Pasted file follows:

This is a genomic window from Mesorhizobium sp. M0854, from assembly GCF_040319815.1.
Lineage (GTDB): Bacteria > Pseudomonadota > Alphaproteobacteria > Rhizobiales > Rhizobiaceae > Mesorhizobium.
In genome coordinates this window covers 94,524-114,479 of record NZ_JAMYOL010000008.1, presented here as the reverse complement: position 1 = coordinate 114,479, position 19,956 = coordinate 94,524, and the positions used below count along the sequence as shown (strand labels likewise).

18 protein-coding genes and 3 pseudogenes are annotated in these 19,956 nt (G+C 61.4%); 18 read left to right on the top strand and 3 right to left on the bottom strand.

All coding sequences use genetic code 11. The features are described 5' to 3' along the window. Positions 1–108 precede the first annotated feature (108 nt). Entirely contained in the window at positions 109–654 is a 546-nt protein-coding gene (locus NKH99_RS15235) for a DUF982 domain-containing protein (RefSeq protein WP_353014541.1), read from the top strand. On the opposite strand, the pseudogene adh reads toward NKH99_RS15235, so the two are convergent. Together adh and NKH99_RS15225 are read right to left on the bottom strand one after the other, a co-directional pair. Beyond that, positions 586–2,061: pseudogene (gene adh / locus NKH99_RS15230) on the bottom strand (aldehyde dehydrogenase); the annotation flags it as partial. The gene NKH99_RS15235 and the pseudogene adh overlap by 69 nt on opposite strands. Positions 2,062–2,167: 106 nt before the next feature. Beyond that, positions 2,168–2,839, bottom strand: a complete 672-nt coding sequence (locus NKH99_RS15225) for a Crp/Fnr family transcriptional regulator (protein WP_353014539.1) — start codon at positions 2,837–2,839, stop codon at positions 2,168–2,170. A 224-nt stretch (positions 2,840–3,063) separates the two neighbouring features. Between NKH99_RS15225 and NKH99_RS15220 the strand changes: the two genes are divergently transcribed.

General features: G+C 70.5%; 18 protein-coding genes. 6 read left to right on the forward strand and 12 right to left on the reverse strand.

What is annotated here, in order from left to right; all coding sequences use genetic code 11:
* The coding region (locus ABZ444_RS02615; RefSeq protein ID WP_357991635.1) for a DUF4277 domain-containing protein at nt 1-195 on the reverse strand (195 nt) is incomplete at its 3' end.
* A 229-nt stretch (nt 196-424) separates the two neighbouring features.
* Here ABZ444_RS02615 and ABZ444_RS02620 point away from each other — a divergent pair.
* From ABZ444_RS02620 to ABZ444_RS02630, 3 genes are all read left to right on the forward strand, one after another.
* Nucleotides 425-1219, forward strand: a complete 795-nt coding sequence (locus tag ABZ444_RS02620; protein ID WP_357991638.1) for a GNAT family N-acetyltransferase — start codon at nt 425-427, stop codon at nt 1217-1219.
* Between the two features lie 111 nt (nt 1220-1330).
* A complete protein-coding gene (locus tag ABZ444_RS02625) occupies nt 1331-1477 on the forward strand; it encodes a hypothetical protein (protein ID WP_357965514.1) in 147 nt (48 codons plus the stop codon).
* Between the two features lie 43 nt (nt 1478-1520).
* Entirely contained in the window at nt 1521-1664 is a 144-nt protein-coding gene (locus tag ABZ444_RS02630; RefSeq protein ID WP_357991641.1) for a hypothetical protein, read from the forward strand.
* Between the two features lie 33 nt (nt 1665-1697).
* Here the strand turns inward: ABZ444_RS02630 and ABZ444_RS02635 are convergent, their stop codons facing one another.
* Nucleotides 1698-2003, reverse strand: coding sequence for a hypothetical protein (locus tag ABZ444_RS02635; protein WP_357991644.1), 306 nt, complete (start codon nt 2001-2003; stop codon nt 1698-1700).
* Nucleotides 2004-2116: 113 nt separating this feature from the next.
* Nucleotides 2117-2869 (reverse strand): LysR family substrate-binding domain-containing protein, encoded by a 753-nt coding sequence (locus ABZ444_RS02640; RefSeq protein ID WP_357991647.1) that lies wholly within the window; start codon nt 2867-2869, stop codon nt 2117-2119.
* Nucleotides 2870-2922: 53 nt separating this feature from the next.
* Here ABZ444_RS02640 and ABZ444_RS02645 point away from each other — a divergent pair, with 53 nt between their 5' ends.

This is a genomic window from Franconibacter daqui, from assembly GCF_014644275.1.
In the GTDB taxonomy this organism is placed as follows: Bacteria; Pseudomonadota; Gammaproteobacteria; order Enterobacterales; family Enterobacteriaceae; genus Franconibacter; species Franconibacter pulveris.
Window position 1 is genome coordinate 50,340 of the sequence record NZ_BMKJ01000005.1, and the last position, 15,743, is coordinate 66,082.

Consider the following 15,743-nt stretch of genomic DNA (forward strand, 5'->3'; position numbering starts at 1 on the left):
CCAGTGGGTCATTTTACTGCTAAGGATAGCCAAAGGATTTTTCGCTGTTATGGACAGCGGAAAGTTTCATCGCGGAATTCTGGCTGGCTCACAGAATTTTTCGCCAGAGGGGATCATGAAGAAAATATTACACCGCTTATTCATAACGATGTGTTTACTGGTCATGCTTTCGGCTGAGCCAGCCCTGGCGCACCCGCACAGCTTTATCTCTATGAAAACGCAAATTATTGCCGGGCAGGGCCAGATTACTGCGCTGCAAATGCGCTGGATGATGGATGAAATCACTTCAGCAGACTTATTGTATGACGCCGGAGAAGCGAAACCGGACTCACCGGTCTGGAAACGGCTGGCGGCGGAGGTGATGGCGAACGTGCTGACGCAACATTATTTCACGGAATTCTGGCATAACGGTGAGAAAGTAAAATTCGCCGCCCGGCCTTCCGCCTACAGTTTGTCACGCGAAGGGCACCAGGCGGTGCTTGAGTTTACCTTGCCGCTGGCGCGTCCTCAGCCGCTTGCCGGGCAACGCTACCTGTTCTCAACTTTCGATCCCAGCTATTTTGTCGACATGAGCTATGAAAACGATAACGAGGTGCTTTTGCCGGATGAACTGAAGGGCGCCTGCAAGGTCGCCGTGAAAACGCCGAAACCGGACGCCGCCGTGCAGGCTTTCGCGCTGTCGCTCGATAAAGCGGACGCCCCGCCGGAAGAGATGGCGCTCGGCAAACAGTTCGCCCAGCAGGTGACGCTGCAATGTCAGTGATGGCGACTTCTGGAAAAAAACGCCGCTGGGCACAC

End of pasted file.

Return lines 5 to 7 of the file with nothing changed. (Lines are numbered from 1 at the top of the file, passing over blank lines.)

All coding sequences use genetic code 11. The features are described 5' to 3' along the window. Positions 1–108 precede the first annotated feature (108 nt). Entirely contained in the window at positions 109–654 is a 546-nt protein-coding gene (locus NKH99_RS15235) for a DUF982 domain-containing protein (RefSeq protein WP_353014541.1), read from the top strand. On the opposite strand, the pseudogene adh reads toward NKH99_RS15235, so the two are convergent. Together adh and NKH99_RS15225 are read right to left on the bottom strand one after the other, a co-directional pair. Beyond that, positions 586–2,061: pseudogene (gene adh / locus NKH99_RS15230) on the bottom strand (aldehyde dehydrogenase); the annotation flags it as partial. The gene NKH99_RS15235 and the pseudogene adh overlap by 69 nt on opposite strands. Positions 2,062–2,167: 106 nt before the next feature. Beyond that, positions 2,168–2,839, bottom strand: a complete 672-nt coding sequence (locus NKH99_RS15225) for a Crp/Fnr family transcriptional regulator (protein WP_353014539.1) — start codon at positions 2,837–2,839, stop codon at positions 2,168–2,170. A 224-nt stretch (positions 2,840–3,063) separates the two neighbouring features. Between NKH99_RS15225 and NKH99_RS15220 the strand changes: the two genes are divergently transcribed.

General features: G+C 70.5%; 18 protein-coding genes. 6 read left to right on the forward strand and 12 right to left on the reverse strand.

What is annotated here, in order from left to right; all coding sequences use genetic code 11: